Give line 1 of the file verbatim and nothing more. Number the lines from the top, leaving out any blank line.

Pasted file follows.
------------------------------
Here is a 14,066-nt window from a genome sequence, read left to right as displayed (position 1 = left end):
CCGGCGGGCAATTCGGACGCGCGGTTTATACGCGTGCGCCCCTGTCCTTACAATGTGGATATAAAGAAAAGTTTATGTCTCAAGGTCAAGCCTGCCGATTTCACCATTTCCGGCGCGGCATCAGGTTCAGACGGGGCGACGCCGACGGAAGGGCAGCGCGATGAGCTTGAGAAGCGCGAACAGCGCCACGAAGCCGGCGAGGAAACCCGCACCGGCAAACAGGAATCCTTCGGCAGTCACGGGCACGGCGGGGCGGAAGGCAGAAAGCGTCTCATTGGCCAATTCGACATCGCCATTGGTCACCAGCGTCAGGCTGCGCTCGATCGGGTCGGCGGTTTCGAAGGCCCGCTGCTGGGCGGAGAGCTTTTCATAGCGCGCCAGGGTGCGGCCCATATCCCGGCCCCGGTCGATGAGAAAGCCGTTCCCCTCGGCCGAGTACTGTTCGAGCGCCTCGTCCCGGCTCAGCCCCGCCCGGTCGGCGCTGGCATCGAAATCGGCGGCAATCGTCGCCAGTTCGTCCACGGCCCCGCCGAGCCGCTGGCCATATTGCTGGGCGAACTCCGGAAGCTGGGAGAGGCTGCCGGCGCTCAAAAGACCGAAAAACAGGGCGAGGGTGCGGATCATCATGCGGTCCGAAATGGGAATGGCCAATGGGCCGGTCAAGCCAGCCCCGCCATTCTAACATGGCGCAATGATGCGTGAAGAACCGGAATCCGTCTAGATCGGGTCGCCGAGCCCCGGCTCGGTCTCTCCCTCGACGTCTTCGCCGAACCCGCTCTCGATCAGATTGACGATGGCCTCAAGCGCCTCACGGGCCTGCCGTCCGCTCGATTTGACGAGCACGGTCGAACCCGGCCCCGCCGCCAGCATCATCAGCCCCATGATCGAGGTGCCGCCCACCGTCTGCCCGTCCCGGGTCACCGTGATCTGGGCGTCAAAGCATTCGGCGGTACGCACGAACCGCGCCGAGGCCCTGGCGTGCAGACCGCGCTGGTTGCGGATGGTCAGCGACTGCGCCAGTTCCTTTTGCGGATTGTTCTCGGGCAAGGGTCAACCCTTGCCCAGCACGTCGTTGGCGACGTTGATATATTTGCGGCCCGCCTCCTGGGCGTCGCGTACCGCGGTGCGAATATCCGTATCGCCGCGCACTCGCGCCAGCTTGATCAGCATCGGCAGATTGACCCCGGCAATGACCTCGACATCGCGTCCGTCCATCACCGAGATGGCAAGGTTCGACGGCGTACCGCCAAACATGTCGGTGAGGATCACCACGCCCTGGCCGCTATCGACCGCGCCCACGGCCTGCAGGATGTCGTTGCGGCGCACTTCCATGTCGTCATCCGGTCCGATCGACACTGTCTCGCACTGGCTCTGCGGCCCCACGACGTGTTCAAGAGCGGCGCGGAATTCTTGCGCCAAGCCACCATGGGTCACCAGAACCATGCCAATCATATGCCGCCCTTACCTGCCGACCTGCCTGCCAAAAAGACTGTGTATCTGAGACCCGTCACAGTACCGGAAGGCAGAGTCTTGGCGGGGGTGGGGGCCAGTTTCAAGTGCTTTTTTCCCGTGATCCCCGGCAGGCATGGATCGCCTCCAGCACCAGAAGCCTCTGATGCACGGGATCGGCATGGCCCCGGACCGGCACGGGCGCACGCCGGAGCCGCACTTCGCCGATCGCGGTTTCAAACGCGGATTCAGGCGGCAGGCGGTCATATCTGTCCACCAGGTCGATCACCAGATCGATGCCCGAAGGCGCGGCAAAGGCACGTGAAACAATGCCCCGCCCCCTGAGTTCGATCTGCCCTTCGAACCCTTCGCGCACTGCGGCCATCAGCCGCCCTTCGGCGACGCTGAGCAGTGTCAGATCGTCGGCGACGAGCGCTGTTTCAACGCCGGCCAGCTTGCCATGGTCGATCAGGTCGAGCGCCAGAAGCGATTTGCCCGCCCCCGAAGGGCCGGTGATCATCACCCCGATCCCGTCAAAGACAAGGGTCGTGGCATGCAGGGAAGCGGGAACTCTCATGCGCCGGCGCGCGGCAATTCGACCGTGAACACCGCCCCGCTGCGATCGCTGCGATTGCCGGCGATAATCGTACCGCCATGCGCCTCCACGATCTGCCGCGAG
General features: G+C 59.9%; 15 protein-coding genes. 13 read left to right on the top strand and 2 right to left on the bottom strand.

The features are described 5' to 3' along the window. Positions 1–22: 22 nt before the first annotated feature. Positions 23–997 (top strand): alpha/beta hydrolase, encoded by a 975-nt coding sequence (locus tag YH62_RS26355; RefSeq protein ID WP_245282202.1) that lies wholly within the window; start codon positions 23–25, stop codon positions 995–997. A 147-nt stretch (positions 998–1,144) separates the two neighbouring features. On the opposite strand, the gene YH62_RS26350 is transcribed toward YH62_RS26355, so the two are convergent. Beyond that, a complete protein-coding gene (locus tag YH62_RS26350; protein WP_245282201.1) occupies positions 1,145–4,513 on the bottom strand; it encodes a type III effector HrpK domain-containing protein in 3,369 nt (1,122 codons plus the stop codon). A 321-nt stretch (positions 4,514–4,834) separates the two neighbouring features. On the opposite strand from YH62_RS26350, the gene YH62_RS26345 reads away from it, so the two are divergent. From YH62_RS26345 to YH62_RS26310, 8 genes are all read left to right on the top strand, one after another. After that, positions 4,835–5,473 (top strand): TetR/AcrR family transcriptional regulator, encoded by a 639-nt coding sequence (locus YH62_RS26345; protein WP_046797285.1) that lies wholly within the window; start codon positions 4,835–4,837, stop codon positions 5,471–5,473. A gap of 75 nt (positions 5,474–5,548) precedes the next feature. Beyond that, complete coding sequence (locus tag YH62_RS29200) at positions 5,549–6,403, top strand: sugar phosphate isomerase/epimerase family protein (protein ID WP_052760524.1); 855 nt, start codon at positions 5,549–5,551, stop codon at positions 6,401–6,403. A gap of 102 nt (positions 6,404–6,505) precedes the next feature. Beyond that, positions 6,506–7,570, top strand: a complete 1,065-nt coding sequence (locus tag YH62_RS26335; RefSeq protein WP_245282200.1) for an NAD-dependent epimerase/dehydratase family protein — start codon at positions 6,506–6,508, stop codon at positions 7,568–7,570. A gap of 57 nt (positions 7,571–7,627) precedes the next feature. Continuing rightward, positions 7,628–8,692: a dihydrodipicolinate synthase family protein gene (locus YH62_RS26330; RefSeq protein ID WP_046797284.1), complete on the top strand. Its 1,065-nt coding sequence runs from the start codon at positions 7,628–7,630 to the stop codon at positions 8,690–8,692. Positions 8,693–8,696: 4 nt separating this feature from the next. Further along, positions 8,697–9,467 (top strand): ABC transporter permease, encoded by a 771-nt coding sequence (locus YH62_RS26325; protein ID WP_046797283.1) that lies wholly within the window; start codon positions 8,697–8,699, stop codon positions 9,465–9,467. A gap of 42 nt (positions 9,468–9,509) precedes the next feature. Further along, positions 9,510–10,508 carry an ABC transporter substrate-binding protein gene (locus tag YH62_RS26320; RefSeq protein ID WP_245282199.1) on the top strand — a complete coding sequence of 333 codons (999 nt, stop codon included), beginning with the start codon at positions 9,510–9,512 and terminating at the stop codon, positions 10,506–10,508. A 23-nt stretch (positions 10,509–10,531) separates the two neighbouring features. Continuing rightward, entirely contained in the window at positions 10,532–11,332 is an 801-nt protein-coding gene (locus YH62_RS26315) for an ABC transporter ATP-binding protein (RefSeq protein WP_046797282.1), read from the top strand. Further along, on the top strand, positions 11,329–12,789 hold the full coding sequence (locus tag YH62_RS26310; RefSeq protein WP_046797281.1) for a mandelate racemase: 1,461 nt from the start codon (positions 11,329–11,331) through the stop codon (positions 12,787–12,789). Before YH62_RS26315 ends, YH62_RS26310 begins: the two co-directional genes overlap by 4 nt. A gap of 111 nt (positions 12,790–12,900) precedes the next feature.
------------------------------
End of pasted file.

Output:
Here is a 14,066-nt window from a genome sequence, read left to right as displayed (position 1 = left end):